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The Big Question Every Company Asks Themselves: How Much Profit Are We Making Off Each Customer?

This answer is so important because it determines the fate of the business currently, as well as what profits need to be made in order to allow the company to expand in the future. That is why the Customer Lifetime Value (CLV) is the single most important metric in making financial business decisions regarding Marketing, Sales, Product Development, and Customer Support. As we go more into depth on these topics, you will be able to answer these following questions on each of these areas the business standpoint.

  • Marketing: How much should I spend to acquire a customer?
  • Sales: What types of customers should sales reps spend the most time on trying to acquire?
  • Customer Support: How much should I spend to service and retain a customer?
  • Product: How can I offer products and services that best suit my customers?

The easiest way to calculate the Customer Lifetime Value is by taking the revenue you make on a customer and subtract the money spent on acquiring and serving that same client.

How Do You Calculate & Estimate Your Customer Lifetime Value?

Here’s a great customer lifetime value calculation example: a customer makes an initial purchase with you for $100, and they are 10% more likely to make future purchases with your company. The customer acquisition cost (CAC) was $20 to get this customer. The formula for this scenario would be $100/ (1-.01) = $111.11. Then, subtracting your customer acquisition cost from that, you get a customer lifetime value of $91.11.

How Do You Predict Your Customer Lifetime Value?

The Customer Lifetime Value is the best way to understand what a customer is worth to you now, and also by determining how their value will change overtime.

In averaging the most basic form of CLV, graph a chart that includes:

  1. Single Input
  2. Sum of All Purchases
  3. Closed Time Parameters, for example in a 365-day time frame of your business margins (the longer the time frame, the more accurate the result)

This chart will then show you how your business is currently averaging over a one-year period. This will then give you a basis of how to predict what can happen in the years to come to keep these numbers consistent, or by improving on certain areas. This method is a good indicator of predicting future customer behaviors.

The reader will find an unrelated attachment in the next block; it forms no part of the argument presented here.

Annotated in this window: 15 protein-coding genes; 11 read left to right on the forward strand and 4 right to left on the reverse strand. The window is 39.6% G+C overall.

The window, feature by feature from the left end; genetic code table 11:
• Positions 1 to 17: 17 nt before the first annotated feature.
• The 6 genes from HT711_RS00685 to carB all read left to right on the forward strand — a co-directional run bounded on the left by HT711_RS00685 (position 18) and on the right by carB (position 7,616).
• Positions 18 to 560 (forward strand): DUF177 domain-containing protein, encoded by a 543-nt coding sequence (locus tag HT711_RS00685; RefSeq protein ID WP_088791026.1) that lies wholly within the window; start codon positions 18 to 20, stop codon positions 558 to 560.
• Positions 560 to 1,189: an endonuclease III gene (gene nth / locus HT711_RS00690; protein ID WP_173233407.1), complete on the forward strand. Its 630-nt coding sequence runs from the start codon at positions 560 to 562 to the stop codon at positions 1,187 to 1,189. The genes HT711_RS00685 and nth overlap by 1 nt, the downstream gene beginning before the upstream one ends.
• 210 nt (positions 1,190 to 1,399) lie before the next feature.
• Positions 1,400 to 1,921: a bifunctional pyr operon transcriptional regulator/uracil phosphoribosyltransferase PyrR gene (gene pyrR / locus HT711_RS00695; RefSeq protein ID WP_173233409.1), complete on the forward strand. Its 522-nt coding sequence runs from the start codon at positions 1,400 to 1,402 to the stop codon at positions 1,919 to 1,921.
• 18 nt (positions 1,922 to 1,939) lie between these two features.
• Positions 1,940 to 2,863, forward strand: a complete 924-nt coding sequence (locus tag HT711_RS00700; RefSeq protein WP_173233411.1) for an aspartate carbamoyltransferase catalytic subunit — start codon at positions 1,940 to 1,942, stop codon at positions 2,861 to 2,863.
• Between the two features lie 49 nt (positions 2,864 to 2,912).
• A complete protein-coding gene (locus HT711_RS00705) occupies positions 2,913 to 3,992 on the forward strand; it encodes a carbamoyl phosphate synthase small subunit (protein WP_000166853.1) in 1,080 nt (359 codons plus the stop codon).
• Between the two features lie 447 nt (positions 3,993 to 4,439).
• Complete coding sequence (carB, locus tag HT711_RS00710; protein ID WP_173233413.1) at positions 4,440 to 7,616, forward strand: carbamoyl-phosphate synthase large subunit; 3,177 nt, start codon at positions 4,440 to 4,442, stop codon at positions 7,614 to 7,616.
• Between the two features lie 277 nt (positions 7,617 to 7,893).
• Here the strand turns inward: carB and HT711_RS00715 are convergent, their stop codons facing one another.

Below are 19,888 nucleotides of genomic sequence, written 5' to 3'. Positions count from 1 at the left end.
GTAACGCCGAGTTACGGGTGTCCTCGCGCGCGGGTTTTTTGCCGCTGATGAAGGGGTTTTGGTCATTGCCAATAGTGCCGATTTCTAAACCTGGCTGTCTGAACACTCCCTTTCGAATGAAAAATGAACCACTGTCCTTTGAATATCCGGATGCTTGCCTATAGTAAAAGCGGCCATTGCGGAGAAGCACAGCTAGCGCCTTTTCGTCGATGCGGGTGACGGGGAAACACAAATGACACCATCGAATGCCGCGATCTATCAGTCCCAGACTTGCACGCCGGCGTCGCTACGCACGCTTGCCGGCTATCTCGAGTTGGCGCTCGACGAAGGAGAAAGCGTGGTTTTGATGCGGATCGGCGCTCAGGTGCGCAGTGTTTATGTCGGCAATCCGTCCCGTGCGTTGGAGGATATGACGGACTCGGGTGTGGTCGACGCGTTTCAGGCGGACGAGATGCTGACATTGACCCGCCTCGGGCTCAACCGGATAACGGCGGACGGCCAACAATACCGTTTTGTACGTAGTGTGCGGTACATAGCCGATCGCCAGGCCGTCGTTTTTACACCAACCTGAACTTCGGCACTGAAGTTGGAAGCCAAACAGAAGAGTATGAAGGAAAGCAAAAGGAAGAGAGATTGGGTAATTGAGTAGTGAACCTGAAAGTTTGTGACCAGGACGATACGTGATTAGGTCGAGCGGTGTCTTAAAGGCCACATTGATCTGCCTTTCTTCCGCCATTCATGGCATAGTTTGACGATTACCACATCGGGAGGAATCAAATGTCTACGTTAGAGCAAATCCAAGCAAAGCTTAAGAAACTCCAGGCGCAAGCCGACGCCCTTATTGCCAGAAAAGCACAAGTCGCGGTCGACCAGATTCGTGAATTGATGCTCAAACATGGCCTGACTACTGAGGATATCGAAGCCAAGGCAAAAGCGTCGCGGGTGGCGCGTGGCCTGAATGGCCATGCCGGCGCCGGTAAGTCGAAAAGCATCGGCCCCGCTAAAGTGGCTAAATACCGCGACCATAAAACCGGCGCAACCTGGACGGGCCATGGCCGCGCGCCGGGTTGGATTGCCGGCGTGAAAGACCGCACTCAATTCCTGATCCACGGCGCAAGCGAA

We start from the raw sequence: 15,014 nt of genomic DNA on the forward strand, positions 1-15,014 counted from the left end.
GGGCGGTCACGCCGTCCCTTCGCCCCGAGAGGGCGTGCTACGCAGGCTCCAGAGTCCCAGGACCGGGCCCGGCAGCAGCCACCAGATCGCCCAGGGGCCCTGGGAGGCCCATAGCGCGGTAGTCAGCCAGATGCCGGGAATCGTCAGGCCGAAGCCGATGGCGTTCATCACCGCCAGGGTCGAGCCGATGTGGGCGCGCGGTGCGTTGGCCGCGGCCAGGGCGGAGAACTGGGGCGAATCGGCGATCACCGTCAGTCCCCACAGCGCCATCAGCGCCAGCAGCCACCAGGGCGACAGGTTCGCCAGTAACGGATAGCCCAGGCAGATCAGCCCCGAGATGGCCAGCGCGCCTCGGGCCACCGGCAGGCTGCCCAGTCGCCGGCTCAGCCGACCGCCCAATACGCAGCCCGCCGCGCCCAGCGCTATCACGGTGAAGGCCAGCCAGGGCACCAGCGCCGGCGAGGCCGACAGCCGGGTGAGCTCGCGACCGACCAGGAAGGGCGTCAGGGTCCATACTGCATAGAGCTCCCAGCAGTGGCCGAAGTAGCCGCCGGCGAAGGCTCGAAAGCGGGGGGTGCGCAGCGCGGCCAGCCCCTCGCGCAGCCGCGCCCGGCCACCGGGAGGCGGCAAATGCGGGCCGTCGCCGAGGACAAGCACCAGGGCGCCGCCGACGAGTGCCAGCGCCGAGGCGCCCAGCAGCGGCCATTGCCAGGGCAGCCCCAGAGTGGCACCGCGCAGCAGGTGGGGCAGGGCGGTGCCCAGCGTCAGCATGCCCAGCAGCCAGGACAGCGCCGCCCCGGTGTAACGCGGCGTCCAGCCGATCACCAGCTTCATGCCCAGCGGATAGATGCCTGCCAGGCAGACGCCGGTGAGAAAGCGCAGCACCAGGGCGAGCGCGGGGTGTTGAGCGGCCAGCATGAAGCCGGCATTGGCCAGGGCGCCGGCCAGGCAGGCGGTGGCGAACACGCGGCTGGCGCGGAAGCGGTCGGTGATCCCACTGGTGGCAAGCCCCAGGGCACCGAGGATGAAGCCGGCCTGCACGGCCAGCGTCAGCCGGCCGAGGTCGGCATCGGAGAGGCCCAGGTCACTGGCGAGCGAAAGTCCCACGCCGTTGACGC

customer lifetime value CLV graph example

How To Improve Your Customer Lifetime Value?

Improve Purchase Rate Results

To improve your customer lifetime value, you will want to chart your:

  1. Cumulative CLV Totals
  2. Current CLV Estimate Totals
  3. At a 10%, 20% and 30% Repeat Purchase Rate (RPR), Over a 5 Year Period

This will give you the Improve Customer Purchase Rate results.

Improve Average Order Value

Using this same chart format as above:

  1. Average Your CLV Totals
  2. Current Customer Average Order Value (AOV) in Dollar Amounts
  3. At a 10% AOV, 20% AOV and 30% AOV Margin, Throughout a 5 Year Period

This will show you the results of where your business stands currently and where to make adjustments to improve these results.

What Should Your Customer Lifetime Value Be?

Only your data can accurately answer this question. If you need help with insight on how your calculations measure up to your existing data, there are tools out there like Stitch, for online businesses to calculate these totals and build on their existing data.

Or you can reach out to us, Tag Marketing at 773-680-6952. Our specialist will guide you in the right direction in making these data consolidations and make it easy for you to continue growing your business to its fullest potential. We are located in Chicago, Roselle, Bartlett, Brookfield, Carol Stream, & Geneva Illinois so you’re never too far away for an in-person meeting with the marketing team that wants to grow with you.

If you enjoyed this blog article on Customer Lifetime Value calculations, examples, and how to improve results; please download our {cheat sheet} belowto learn more important metrics that will skyrocket your business to the professional level. Also, checkout some other related topics such as the 6 Most Important Marketing Metrics For CEOs and the 12 Digital Marketing Metric Your Boss Doesn’t Want To Hear.

 

 

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